Pensions – crucial, but curtailed
Pensions should play an important part in everyone’s long-term financial planning for a number of reasons. These include making the most of any employer’s contributions and the fact that money is securely tied up for your future. Uniquely, your contributions are typically also tax-free on the way in, making it a very tax efficient way to save.
However, pensions do have their limits, especially for savers with big aspirations for their retirement. There are two important thresholds to bear in mind, when planning your long-term savings:
- Lifetime allowance – If your pension pot is valued above £1,055,000, you usually have to pay tax when you take money above this threshold from your pot. The tax rate on savings above your lifetime allowance will be either 55%, if you take it as a lump sum, or 25% otherwise.
- Annual allowance – If you contribute more than a given amount to your pension pot in any year, you usually have to pay tax on the extra amount. This cap is currently £40,000 a year for most people, but is lower for higher earners. The annual allowance is reduced by £1 for every £2 earned above £150,000. For anyone earning £210,000 or more, the allowance is £10,000 a year.
These allowances may sound higher than they are, considering that both include your employer’s contributions. Remember that it is the value of your pension pot – not the amount that you contributed – that counts towards your lifetime allowance, and so investment growth over time could push you over this threshold.
Also bear in mind that all of your pension income – including from a state pension – is normally taxed like other income. This means that even in retirement, annual earnings above £50,000 are subject to the higher rate of tax – currently 40%.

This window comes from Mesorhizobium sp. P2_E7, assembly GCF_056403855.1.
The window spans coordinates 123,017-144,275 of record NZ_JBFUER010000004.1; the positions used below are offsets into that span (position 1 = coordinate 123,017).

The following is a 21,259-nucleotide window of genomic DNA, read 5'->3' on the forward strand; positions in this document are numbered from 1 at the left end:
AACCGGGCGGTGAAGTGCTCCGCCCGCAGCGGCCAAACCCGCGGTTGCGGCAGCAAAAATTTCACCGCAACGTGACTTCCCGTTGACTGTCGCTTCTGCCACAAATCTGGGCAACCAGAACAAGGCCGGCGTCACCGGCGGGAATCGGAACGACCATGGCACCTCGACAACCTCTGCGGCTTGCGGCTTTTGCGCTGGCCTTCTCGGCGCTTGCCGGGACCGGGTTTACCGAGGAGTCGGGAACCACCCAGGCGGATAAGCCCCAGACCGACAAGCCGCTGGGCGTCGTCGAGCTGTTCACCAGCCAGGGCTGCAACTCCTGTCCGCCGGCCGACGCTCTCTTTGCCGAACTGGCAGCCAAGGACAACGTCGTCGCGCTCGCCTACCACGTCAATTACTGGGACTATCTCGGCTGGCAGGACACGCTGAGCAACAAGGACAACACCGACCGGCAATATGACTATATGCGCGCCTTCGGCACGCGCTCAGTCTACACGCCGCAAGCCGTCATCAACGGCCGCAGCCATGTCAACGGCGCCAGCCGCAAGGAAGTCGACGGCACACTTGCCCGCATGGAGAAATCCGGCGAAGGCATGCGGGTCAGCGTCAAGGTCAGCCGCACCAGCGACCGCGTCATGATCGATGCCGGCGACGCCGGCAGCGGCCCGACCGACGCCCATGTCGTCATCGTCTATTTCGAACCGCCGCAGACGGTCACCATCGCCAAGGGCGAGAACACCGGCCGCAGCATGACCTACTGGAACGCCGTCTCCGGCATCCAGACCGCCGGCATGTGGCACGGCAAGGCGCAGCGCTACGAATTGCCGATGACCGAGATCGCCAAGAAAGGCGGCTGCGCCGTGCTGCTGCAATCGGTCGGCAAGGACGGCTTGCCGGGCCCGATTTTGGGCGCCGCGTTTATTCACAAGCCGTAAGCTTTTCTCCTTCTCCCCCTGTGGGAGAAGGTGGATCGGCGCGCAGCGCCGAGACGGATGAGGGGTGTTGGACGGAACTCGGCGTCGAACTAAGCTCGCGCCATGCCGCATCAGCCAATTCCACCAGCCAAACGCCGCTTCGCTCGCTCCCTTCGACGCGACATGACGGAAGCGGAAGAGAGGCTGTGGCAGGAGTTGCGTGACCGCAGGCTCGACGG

Looking beyond pensions
Given the limits on how much you can put in and take out of your pension without paying potentially significant amounts of tax, it might be worth considering how to complement it with other savings and investments.
An important tool is the Individual Savings Account, or ISA, which can be used to hold any combination of cash savings and investments in stocks and shares, as well as peer-to-peer loans. In the current tax year, up to £20,000 can be contributed to your ISA.
The value and income from the fund's assets will go down as well as up. This will cause the value of your investment to fall as well as rise and you may get back less than you originally invested.
While you will have paid tax on money that you save or invest into an ISA, unlike a pension any income that you receive and any capital gains from a rise in the value of your investments will be free from personal taxation, irrespective of any other earnings you have.
It’s important to remember that ISA tax rules may change in the future, and the tax advantages of investing through an ISA will also depend on your personal circumstances.
Recent changes to pension rules mean you can access up to 25% of your pension pots as a tax-free lump sum from the age of 55.
While you can choose how to spend your Pension Commencement Lump Sum – better known as tax-free cash – you should remember that any spending now is likely to reduce your potential income in retirement.
It may be prudent, depending on your circumstances, to consider using this lump sum to pay off any debts or perhaps reinvest it for your future. If you choose to save or invest through an ISA, remember that any gains or income will themselves be tax-free – unlike in a pension.
In the current climate, looking beyond pensions to put your money to work could give you more choices in retirement. The right solution will be unique to your goals and needs, but there are a number of investment strategies that could help grow your money in time for life after work.
As ever, if you are at all unsure about the suitability of any approach or investment, you should speak to your financial adviser. The views expressed in this document should not be taken as a recommendation, advice or forecast.